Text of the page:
Poor oversight by the Internal Revenue Service allowed nearly 700 contract employees who owed $5.4 million in federal taxes to go undetected as of June 2012, according to a report released Wednesday by the U.S. Treasury Inspector General for Tax Administration.
The IG reviewed 13,591 contractor employees and found that five percent had unpaid federal tax debts. Of these, about half weren't on a payment plan to eliminate their debt.
Contractors were able to get away with nonpayment because the IRS reviews contractor tax compliance only every five years, or if the contractor has a break in service longer than two years, according to the IG.
In contrast, the IRS checks tax compliance for its employees three times a year, and only IRS employees can be terminated for nonpayment of federal income taxes.
“Because many contractor employees have access to sensitive IRS systems and facilities, the IRS should address tax noncompliance in a similar manner as it would for its own employees,” said Inspector General J. Russell George.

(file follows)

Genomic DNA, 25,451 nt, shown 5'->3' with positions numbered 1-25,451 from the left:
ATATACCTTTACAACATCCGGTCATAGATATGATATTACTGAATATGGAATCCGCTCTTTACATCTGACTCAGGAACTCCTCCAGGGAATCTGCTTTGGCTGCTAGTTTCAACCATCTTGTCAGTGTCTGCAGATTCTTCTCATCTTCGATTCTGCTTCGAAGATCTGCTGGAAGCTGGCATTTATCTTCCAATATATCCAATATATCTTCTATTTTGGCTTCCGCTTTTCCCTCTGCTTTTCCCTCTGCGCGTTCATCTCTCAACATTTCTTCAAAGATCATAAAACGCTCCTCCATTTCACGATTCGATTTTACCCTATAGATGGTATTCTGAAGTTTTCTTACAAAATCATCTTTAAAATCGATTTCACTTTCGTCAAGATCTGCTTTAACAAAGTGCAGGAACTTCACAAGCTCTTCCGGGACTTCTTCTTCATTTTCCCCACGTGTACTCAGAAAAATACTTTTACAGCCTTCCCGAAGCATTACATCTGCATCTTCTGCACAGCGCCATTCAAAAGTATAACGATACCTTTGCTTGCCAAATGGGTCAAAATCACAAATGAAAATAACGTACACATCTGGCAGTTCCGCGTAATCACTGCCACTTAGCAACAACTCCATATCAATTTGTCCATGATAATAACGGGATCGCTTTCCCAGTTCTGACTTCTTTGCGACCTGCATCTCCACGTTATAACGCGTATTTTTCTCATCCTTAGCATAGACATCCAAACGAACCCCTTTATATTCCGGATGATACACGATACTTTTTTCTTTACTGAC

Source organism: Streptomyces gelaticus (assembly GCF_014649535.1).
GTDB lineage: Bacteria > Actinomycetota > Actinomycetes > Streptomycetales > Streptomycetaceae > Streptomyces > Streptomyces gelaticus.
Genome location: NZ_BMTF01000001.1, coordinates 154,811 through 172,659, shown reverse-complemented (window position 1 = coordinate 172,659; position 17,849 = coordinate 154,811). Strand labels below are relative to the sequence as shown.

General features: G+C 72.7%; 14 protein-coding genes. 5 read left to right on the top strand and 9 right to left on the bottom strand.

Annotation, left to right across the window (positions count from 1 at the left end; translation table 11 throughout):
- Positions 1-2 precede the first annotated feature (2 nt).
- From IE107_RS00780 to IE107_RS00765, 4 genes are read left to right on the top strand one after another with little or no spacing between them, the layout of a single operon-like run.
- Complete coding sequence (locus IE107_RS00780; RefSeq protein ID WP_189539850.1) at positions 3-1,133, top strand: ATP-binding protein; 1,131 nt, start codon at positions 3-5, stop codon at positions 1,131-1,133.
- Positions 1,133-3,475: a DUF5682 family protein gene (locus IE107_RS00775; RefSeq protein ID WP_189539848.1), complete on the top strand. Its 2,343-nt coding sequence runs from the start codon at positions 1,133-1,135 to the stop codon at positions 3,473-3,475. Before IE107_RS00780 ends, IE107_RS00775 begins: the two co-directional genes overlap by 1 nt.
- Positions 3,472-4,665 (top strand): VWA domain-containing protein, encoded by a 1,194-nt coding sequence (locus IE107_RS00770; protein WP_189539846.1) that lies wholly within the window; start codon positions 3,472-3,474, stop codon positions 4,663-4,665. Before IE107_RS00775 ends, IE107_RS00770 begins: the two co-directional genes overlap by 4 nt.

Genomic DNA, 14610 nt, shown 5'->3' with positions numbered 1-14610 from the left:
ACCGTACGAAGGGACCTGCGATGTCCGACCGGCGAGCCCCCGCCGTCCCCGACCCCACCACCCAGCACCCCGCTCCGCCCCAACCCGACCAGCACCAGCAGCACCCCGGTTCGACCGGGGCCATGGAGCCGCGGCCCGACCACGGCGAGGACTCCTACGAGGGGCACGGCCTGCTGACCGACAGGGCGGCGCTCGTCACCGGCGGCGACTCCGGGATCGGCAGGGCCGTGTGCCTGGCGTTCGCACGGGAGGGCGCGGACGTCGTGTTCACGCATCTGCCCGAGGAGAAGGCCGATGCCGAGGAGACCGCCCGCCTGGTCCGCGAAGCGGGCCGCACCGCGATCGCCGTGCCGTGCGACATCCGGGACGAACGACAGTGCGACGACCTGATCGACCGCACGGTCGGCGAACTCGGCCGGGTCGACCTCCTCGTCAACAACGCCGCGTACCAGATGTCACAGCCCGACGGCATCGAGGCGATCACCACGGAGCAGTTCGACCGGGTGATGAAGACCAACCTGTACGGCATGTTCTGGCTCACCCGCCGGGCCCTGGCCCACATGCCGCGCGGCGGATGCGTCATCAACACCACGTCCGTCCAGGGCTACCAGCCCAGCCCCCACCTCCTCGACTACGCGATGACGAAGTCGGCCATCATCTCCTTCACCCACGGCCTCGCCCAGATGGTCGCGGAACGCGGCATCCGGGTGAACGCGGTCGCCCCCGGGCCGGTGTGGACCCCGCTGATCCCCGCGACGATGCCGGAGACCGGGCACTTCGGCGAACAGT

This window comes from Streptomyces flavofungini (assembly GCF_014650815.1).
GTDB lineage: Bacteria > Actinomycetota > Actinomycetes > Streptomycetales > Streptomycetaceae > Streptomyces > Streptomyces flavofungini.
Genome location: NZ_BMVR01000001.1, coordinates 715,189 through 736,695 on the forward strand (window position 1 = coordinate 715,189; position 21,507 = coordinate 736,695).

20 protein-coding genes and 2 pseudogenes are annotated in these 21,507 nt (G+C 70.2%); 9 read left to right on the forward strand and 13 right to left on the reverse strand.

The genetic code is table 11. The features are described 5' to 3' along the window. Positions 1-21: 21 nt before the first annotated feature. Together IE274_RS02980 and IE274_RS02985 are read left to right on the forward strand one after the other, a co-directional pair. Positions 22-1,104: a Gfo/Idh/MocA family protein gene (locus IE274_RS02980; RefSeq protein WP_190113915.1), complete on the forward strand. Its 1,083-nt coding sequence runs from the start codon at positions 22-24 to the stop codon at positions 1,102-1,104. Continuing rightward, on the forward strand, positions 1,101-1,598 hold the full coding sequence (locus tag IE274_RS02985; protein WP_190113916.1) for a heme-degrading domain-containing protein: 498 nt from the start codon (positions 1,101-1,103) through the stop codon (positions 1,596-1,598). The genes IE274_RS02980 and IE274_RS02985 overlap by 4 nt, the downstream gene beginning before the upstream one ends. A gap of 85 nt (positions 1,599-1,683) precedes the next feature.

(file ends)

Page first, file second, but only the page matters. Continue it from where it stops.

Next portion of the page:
At least 319 of the contractors, owing almost $2 million of the unpaid taxes, were granted staff-like access to IRS information. Such access gives the contractor unescorted use of IRS facilities and sensitive but unclassified data, according to the IG.
Before receiving that privilege, the contractor is supposed to be tax compliant by filing all federal tax returns and having paid all taxes due, or being on a payment plan.
Five contractors didn't file returns or filed late, and were inappropriately given staff-like access. Thirteen others kept staff-like access after failing to file their returns.
A 1998 law requires the termination of IRS employees who willfully fail to file a federal tax return. Failure to pay full federal tax liability may result in termination of an IRS employee, but is not mandatory.
The IRS agreed to monitor contractor tax compliance and evaluate the identified noncompliant contractors, which could result in the termination of their contracts.
Read the full report here.